UN recommends dietary shifts to address climate change

Research communities are moving from analysis to solution mode to address climate change, and food systems are increasingly being identified as in need of immediate and significant attention, including a recent recommendation from a UN taskforce which advises cutting animal and dairy consumption by half. 
December 22, 2023 Commentary
UN recommends dietary shifts to address climate change

From the Executive Director’s desk

Research communities are moving from analysis to solution mode to address climate change, and food systems are increasingly being identified as in need of immediate and significant attention, including a recent recommendation from a UN taskforce which advises cutting animal and dairy consumption by half. 

The Appetite for Change report produced by the UN’s Task Force on Reactive Nitrogen argues that progress has been slow in addressing nitrogen use efficiency using agricultural practices alone.

Meanwhile, the predominance of meat and dairy products in human diets is pushing the global nitrogen cycle out of its planetary safe operating space with detrimental effects on all life on Earth. A combination of dietary change and technical measures across the food chain can halve nitrogen waste (as the sum of all nitrogen losses) and contribute to reaching the targets set in UNEP’s Colombo Declaration, the EU Farm to Fork Strategy and the Kunming-Montreal Global Biodiversity Framework. 

Debate continues around the measurement and impact on global warming of methane versus carbon dioxide but has largely ignored the impact of reactive nitrogen. Unreactive nitrogen (N2) forms 78% of the Earth’s atmosphere and is benign. However, reactive nitrogen can be a harmful pollutant. Nitrous oxide (N2O)—a reactive nitrogen formed through activities such as agricultural practices, industrial processes, and combustion of fossil fuels—is a greenhouse gas that is 300 times more potent than carbon dioxide.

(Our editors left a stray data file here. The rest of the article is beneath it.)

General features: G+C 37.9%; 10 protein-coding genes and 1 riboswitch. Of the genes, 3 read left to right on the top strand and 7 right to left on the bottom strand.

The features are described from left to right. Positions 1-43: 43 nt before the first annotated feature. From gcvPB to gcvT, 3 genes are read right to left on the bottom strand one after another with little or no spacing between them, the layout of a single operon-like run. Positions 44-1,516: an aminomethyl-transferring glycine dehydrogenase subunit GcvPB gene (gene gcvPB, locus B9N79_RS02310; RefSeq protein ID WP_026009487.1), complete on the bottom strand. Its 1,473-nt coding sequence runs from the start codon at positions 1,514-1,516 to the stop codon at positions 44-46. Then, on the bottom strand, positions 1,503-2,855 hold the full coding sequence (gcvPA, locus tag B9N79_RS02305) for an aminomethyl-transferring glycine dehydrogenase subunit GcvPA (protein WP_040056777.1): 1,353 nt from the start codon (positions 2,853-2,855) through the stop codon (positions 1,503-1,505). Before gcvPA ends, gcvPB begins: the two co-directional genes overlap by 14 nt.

Professor Mark Sutton of the UK Centre for Ecology & Hydrology, co-chair of the Task Force on Reactive Nitrogen, and one of the editors of the Appetite for Change report, explains: “Action does not begin and end at the farm gate; it requires a holistic approach involving not only farmers but policymakers, retailers, water companies and individuals. It is also not saying we should all become vegan. Our analysis finds that a broad package of actions including a demitarian approach (halving meat and dairy consumption) scored most highly in looking to halve nitrogen waste by 2030.” 

Achieving the changes being recommended by such influential groups will be challenging. Nevertheless, the significance and importance of alternative proteins including plant-based meats, precision fermented dairy produce, and (ultimately) cultivated meat will increase. This presents an opportunity to supplement the efforts of farmers, and the agriculture sector, in reducing emissions of reactive nitrogen as, collectively, we all respond to the urgency of addressing climate change. 

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